May 2, 2023 - 1:15pm

Rishi Sunak is rich. His wife, Akshata Murty, is even richer. Their combined fortune is put at £730 million — over twice the estimated wealth of King Charles III and Queen Camilla. He has a £180 mug. He even admitted (a long time ago) on TV that he has “no working-class friends”. This has prompted the Labour Party to repeatedly claim that the Prime Minister is out of touch and, crucially, that he is too rich to properly understand the working-class voters won over to the Tory cause by Theresa May and Boris Johnson. 

Sunak will be buoyed, then, by the findings of a new YouGov poll, which shows that he is regarded by the public, albeit narrowly, as a better leader than Keir Starmer. This includes a small lead (+3%) among working-class voters. Not too bad for a multi-millionaire. 

There are some caveats here. It is often easier for people to imagine the current PM as a national leader because, well, that’s what they already do: this is a luxury that the Opposition lacks. These differences, on sub-samples, are also small. But it does suggest that Labour is struggling in its mission to paint Sunak as an out-of-touch posh boy. There are fairly obvious reasons for this. 

Firstly, it does not seem like Labour under Starmer has anything positive to put forward. He has done admirable work in forcing antisemitism out of the party, but nobody thinks “we used to be full of racist cranks, but now we’re not” is a winner on the doorstep. Secondly, the Labour leader is hardly the epitome of working-class grit — he is Sir Keir Starmer, after all — and how many blokes in working-class towns have their own statutory instrument allowing them to avoid paying tax? This would appear to be a case of one rule for them and another for us.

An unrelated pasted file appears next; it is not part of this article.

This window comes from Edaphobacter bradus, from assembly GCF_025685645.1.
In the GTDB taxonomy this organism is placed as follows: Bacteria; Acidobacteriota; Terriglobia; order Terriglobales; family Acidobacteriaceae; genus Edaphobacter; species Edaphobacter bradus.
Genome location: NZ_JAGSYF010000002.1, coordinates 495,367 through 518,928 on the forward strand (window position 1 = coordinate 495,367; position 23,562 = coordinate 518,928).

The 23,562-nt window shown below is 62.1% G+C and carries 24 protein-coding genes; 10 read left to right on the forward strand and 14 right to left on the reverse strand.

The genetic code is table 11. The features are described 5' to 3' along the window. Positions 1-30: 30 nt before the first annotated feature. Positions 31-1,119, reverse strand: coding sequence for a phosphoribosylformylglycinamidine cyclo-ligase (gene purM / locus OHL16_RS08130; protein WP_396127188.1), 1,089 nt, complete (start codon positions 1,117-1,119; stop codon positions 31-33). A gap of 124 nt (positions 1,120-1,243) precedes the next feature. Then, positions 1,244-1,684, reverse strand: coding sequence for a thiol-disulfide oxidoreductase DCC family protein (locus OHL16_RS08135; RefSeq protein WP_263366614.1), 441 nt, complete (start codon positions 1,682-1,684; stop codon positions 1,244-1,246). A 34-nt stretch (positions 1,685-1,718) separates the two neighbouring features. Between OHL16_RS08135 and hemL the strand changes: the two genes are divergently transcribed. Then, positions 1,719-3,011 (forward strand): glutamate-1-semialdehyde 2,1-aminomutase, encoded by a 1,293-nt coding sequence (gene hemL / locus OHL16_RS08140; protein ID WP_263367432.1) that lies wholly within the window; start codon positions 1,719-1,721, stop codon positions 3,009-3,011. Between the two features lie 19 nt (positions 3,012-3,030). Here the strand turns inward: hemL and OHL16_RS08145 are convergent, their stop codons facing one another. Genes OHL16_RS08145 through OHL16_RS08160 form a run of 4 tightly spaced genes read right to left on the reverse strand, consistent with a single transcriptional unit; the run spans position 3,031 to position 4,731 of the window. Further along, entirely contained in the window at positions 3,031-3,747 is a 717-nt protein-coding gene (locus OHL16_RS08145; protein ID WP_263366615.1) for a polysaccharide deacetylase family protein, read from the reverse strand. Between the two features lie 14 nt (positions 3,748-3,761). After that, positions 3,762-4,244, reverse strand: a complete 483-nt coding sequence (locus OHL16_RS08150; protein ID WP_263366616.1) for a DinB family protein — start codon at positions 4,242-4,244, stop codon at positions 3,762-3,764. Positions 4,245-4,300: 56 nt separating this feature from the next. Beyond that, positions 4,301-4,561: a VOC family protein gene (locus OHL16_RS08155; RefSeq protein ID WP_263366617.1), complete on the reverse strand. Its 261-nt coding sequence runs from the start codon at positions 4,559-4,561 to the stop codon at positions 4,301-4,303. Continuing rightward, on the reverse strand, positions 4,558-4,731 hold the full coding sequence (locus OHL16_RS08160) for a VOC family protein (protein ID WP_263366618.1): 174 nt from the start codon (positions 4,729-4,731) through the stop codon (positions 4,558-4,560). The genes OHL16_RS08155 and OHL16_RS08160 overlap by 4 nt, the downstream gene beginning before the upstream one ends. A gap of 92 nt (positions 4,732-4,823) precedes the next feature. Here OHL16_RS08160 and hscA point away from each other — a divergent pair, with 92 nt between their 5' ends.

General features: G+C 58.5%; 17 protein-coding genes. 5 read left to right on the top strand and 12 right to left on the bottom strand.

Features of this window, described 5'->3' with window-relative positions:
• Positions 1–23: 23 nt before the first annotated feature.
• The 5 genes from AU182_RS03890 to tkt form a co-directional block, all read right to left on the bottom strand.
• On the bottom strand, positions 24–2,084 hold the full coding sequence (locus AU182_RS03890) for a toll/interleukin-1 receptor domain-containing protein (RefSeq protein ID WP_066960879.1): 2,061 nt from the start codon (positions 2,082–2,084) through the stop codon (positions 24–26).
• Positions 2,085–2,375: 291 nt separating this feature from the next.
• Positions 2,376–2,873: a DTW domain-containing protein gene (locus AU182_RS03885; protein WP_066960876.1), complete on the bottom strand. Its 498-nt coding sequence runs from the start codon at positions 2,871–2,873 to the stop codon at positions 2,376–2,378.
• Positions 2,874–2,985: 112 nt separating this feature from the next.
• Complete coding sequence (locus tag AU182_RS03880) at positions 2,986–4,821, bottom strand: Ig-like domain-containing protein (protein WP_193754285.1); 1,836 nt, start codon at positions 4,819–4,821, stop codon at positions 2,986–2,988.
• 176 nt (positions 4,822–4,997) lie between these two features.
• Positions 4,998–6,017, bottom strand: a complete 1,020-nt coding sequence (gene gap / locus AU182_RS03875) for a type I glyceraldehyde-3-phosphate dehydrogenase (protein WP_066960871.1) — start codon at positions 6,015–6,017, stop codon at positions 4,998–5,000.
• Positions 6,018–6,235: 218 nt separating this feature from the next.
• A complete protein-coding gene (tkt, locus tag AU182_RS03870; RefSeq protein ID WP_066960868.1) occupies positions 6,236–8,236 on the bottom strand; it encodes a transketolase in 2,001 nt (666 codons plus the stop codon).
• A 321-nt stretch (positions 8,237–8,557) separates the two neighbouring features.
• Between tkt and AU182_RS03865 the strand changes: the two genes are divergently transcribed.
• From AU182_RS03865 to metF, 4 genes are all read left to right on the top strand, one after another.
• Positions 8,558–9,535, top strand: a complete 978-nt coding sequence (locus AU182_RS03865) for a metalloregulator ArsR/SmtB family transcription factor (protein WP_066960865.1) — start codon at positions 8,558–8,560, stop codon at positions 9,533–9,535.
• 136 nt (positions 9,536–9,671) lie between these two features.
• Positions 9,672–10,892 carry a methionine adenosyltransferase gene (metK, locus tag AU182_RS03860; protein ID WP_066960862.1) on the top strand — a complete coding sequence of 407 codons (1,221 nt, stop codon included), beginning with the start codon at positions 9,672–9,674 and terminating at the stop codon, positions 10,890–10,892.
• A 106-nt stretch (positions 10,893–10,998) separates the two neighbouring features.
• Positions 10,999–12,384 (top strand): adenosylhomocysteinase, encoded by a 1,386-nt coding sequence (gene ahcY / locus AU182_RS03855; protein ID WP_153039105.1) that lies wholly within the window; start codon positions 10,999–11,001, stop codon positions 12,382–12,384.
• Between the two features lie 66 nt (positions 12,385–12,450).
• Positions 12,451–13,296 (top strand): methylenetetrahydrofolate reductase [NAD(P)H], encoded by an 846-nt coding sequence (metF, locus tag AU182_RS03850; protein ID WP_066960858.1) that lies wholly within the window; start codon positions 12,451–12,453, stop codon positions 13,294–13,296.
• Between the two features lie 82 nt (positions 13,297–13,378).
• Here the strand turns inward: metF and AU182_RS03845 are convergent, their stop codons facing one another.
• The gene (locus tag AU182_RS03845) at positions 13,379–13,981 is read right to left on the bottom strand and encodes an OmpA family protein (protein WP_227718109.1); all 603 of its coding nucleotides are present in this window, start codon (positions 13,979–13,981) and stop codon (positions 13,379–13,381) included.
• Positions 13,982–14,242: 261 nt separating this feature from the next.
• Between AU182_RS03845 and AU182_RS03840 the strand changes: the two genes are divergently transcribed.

Thirdly, and perhaps more importantly, there has been a class-based shift in party support over recent years, turbocharged by Brexit. If we take the traditional measure of social class — AB (roughly upper- and middle-middle class), C1 (lower-middle class), C2 (skilled working-class), and DE (semi-skilled and unskilled working class) — we can see the changes clearly. In 1997 the Conservatives led Labour among ABs by 10 points, and drew level with them among C1s. Among the C2 group they trailed by 23 points and among DE by 39 points. By 2010, the Conservatives led among AB, C1, and C2 voters (13, 11 and 8 points respectively), and trailed by just 10 points among DEs. By 2019, however, the Conservatives led among all social classes. 

Yet what is most striking is that the gap between support for the Conservatives over Labour among the middle class and the working class has shrunk — from a massive 49 points between AB and DE in 1997 to just 13 points in 2019. Working-class Brits have become more Tory, just as middle-class Britain has become more supportive of Labour.

In light of this narrowing of the class divide amongst voting intention, it should be less of a surprise that leadership evaluations follow suit. Take, for instance, the question of “who would make the best prime minister”. In July 2019, the newly-elected Johnson beat Jeremy Corbyn by +17 among ABC1s and by +25 among C2DEs. He later beat Starmer by 17 and 32 points among ABC1s and C2DEs respectively. Although Starmer bested Truss upon her election, his lead was much greater among the former social group (+36) than the latter (+19). And although Sunak trailed Sir Keir among the wealthier brackets (-10 points) at the end of last year, the new PM did lead among the less well-off (+2).  

What can we take from this? Labour’s labelling of Sunak as “out of touch” is likely to be met with a muted response given the structural changes in party support among the electorate. That Sunak is very wealthy is already “priced in” to evaluations about him and, although he lacks Johnson’s star quality, he also lacks the chaos and moral failings that brought his great rival’s premiership to an untimely end.

David Jeffery is a lecturer in British Politics at the University of Liverpool.